Golrokh and her husband Arash were arrested in September of 2014 by “unknown men” from the Revolutionary Guard. The front door of their residence was broken down, with no warrant, and their personal belongings were confiscated. The story, in which an imagined character protests the stoning of a woman by burning the Koran, was found on their laptop.
Golrokh was immediately sentenced to 6 years in prison for a fictional story that the judge believed “would have been an insult to the Supreme Leader if it were to be published.” To be clear, she was sent to prison in Iran for 6 years, for imagining a story which was never published, on her personal laptop, which was confiscated illegally.
Her husband, Arash Sadeghi, is in critical condition after staging a hunger strike in protest of his wife’s sentence, which has now passed 40 days. Arash himself has been sentenced to 15 years in prison on charges of “spreading propaganda against the regime”. As absurd as it may sound, his Facebook private messages were presented by the prosecutor as evidence! Not surprisingly, he was denied access to a lawyer.
Unfortunately this is the reality the face of a “moderate Islamic regime” that Iran tries to present to the world. However, it is a country what jails it’s citizens for crimes of the imagination, that has no tolerance for criticism or challenges, especially during these times of a crippled society and economy, even at a fictional idea level.
Sobhani writes, “In a power struggle among the different regime factions, news of million dollar embezzlements (or at times even billions!), massive financial and sexual corruptions, and even serious environmental destruction are the norm. Yet no one ― not a single authority ― has been held responsible in the very same judicial courts that hands out severe sentences routinely. Corruption is not the enemy of the Islamic Republic. It’s what makes it stronger. What threatens it is the existence and imagination of people like Golrokh, who as many other Iranians, dare to be human in the supposedly Islamic Republic. The regime masquerades as a legitimate state where the will of the republic is an Islamic regime. Nothing is further from the truth. For those of us who have experienced it, it is an extremely shrewd version of ISIS that has learned how to suppress efficiently, violently, and silently over the past three decades while convincing the world otherwise. It is the reason why we witness such harsh treatment of Iranians by the regime that goes unnoticed in the rest of the world. At least with ISIS everyone knows where they stand.”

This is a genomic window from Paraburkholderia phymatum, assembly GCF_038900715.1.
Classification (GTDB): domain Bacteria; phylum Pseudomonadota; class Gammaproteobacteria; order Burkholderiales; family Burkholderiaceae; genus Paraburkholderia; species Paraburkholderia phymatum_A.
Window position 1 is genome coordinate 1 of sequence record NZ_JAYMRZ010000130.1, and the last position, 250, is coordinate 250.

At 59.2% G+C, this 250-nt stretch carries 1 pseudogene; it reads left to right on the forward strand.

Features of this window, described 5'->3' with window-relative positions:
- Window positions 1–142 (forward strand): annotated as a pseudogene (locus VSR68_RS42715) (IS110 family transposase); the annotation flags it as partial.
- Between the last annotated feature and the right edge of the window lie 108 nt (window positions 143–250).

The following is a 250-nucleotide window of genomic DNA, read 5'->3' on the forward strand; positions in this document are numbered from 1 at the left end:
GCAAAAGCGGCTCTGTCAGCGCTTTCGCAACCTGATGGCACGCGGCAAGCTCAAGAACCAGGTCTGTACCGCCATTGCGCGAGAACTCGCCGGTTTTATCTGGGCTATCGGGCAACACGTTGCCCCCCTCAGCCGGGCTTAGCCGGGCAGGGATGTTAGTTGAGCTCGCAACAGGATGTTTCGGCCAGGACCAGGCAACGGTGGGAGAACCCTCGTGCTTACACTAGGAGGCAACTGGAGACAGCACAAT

The nuclear deal emboldened the Islamic regime to act with impunity both within and outside the Iranian borders. We have witnessed more direct military involvement in countries like Syria, Iraq and Yemen, and witnessed the utter destruction brought to the people of these nations.
“Human rights remains the single most important issue absent from all dialogue between Western countries and the Islamic Republic, often set aside for more expedient security, economic, or policy interests. People of Iran continue to suffer as diplomats in the West chase a mirage of peace in what is tantamount to a hostage situation for the Iranian people which has spanned well over 30 years. As is evident from world affairs today, this is a problem that if not addressed in Iran can engulf the whole neighborhood ― and perhaps beyond,” Arash Sobhani concludes.